At Virgin, meanwhile, steel wires that suspend the main mirrors have been replaced by cast-silica versions that reduce vibrational noise and increase the facility's ability to pick up low- and medium-frequency GWs. And both LIGO and Virgo will now use a trick of quantum mechanics, the injection of a "squeezed" state of light into the photodetector, to reduce uncertainties in photon arrival times attributable to quantum vacuum fluctuations.

These and other technical improvements were partially developed and matured in another facility, the GEO 600, a smaller GW observatory in Europe that served as a vital testbed for technologies to sharpen the power of observation of large sites. The GEO 600 will also participate in the O3 race.

Sampling more of the cosmos

equipment installation

Researchers install the source of light squeezed into a clean room in the Virgin's gravitational wave detector. [Image: © H. Lück/B. Knispel/Max Planck Institute for Gravitational Physics] [Enlarge image]

Recent sensitivity enhancements will allow the global GW network to sample a much expanded cosmos for evidence of high-energy astronomical events. In O3, for example, the sensitivity of LIGO, in the wake of recent updates, should enable it to detect binary neutron star fusions at a distance of 550 million light years – over 190 million light-years more than in O2.

This, coupled with an eight-fold expansion of the volume of space now visible to Virgo, could increase the rate of detection of black-hole binary collisions anywhere, from a few events per month to a few per week, and binary star merge neutrons between one per year and one per month. There is also the possibility of catching more exotic and previously inaccessible events, such as a black hole and a neutron star.

Instant access to data

The public will have almost immediate access to this discovery harvest through new software developed by LSC scientists. The software will be able to send open public alerts within five minutes of GW detection, according to Sarah Antier, a postdoctoral researcher at Université Paris Diderot, France.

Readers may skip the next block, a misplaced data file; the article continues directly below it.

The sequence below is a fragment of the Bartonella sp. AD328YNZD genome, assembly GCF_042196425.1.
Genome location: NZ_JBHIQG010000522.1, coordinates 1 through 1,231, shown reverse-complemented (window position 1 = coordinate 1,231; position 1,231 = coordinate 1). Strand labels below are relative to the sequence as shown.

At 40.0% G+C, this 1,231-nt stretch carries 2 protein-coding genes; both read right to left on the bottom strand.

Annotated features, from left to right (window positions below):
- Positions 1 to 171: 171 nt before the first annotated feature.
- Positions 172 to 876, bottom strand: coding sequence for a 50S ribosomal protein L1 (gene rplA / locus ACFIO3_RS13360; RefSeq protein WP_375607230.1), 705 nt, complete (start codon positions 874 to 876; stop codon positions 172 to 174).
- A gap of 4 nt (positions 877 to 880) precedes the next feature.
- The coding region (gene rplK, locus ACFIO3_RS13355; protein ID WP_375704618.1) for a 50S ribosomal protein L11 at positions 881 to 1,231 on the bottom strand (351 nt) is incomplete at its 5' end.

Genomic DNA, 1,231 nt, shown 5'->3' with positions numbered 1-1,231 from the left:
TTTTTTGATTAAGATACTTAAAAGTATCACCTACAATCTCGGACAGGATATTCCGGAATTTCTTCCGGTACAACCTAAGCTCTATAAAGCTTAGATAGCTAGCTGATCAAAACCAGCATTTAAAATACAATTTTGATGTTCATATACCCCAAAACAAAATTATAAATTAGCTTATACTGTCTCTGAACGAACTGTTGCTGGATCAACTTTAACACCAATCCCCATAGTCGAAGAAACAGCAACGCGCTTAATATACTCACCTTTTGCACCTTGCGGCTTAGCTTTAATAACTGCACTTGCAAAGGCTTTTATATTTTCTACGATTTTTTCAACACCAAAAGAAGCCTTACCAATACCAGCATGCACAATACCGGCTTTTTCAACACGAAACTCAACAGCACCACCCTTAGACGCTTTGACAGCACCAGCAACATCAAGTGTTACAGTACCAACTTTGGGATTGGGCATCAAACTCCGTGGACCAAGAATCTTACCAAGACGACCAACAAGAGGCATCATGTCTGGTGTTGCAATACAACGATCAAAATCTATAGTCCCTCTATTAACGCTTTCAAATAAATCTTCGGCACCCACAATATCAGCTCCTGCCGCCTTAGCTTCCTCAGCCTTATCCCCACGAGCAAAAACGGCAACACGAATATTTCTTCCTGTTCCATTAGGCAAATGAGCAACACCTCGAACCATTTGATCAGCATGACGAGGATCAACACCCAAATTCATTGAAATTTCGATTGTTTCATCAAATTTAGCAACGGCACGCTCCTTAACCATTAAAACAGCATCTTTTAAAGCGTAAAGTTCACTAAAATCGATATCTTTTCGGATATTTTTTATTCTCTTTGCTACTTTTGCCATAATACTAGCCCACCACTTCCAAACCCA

This will allow rapid public access to parameters such as signal type, sky position and estimated distance for a given GW event. These parameters, in turn, will enable both professional as well as amateur astronomers, who examine several slices of the electromagnetic spectrum, to quickly train their instruments in the right stretch of the sky to follow the GW observation.

KAGRA on the way?

Construction KAGRA

A part of one of the arms of the KAGRA interferometer, under construction in 2015. [Wikimedia Commons/Christopher Berry]

The ability to locate GW sources quickly and accurately could receive another boost at the end of the one-year O3 period with the long-awaited debut of KAGRA. A 3km GW underground laser observatory, whose design includes cryogenically cooled suspended sapphire test masses at 20K, KAGRA has been under construction in Japan since 2010. But its development has been plagued by the continuing difficulty in banning attributable vibrational noise cryopreservation. cooling equipment and even infiltration of water into the underground installation.

In January of this year, however, the KAGRA team finally reported a successful 10-day test of the interferometer at cryogenic temperatures. With this significant milestone behind, the team is optimistic that the facility will be able to make its first scientific observations by the end of 2019.